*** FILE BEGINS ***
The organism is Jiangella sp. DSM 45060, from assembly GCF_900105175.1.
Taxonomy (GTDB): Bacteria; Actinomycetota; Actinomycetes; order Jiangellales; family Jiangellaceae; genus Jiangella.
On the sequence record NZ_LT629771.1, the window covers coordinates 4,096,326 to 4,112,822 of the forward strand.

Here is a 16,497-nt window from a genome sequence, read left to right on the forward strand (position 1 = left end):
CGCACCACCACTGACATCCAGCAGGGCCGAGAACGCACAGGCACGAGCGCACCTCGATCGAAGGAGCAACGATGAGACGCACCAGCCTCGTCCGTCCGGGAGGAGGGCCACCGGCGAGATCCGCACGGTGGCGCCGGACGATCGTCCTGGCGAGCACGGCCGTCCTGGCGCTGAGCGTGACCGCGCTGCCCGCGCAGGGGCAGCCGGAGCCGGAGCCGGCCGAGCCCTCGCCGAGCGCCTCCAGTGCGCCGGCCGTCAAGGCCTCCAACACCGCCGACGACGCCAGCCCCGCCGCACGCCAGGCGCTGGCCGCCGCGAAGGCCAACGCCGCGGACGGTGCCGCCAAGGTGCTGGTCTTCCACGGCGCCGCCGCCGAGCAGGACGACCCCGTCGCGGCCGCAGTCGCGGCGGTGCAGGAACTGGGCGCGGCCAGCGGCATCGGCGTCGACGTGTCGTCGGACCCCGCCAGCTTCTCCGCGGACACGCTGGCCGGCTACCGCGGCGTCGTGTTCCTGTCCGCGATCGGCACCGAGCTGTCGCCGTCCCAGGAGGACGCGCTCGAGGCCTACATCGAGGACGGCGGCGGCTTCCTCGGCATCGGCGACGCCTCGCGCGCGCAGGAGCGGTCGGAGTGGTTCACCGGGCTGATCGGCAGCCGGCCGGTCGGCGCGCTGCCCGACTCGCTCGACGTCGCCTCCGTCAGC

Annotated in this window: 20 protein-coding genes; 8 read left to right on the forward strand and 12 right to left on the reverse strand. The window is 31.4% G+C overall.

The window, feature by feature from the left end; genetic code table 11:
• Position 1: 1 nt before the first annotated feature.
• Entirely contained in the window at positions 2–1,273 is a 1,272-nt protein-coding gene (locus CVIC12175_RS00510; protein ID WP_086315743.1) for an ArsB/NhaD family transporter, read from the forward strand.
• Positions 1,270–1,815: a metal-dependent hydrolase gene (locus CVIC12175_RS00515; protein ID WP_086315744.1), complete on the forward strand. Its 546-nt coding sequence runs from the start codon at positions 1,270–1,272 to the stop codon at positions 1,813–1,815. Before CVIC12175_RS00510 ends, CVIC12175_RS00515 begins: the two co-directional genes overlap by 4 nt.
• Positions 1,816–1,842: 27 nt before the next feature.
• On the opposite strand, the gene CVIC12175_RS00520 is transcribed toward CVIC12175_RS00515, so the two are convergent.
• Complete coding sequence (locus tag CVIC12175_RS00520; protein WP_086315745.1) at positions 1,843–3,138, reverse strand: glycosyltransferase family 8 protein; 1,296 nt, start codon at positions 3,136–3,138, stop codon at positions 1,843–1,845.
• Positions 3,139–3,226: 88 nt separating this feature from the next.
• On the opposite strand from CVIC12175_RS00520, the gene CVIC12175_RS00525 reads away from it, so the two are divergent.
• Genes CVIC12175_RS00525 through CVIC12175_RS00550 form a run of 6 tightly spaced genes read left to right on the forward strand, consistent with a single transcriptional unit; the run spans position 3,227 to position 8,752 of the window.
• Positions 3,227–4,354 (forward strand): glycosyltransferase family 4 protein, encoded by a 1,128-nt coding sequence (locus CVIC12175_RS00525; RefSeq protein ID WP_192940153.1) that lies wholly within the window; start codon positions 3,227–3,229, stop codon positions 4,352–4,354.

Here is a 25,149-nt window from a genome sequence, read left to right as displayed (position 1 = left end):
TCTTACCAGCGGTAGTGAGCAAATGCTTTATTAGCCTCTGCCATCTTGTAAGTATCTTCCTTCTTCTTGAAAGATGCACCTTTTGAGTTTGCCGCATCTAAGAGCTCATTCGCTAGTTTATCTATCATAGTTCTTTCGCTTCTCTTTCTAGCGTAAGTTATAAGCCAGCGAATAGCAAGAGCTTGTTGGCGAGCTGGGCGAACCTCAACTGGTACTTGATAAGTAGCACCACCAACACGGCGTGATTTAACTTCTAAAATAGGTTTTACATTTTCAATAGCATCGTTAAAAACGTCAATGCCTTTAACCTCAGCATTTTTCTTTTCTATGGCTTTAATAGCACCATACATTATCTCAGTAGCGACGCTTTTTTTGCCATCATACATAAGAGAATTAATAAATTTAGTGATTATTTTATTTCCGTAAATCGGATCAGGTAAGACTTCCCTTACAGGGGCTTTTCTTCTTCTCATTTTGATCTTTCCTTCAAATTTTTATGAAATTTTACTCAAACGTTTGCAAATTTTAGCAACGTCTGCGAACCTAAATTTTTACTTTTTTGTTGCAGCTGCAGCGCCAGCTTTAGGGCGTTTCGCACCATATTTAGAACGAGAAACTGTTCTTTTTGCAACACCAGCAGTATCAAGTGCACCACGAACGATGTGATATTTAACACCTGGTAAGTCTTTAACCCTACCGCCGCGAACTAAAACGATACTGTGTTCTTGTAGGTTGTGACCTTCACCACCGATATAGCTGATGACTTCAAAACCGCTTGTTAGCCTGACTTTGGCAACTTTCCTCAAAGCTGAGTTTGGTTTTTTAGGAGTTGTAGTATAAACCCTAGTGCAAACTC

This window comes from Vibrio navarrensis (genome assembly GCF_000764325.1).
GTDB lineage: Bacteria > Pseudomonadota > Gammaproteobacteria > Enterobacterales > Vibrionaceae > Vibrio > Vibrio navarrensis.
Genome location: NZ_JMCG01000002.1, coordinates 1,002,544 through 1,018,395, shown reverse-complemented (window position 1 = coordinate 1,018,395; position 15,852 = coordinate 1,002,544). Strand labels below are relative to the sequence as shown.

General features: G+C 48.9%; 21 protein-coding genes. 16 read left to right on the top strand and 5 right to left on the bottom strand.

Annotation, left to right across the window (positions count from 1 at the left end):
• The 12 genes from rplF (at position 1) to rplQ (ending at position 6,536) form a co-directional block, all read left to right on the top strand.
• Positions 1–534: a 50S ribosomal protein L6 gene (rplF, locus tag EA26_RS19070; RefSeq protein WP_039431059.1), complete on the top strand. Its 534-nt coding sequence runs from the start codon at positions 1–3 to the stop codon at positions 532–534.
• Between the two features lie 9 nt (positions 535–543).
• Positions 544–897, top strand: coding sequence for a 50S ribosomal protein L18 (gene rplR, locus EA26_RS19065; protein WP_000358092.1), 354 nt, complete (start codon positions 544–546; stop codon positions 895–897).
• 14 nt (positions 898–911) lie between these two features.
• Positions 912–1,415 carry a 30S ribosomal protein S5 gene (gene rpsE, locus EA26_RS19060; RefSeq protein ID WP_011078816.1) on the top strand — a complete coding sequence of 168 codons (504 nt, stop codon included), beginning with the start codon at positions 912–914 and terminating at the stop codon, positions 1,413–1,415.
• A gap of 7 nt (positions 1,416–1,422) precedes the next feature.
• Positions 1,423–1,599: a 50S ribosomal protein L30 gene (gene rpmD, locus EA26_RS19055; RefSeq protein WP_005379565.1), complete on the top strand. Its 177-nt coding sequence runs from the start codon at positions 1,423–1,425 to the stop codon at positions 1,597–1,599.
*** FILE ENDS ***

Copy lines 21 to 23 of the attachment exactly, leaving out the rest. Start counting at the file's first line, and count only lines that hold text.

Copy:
GTDB lineage: Bacteria > Pseudomonadota > Gammaproteobacteria > Enterobacterales > Vibrionaceae > Vibrio > Vibrio navarrensis.
Genome location: NZ_JMCG01000002.1, coordinates 1,002,544 through 1,018,395, shown reverse-complemented (window position 1 = coordinate 1,018,395; position 15,852 = coordinate 1,002,544). Strand labels below are relative to the sequence as shown.

General features: G+C 48.9%; 21 protein-coding genes. 16 read left to right on the top strand and 5 right to left on the bottom strand.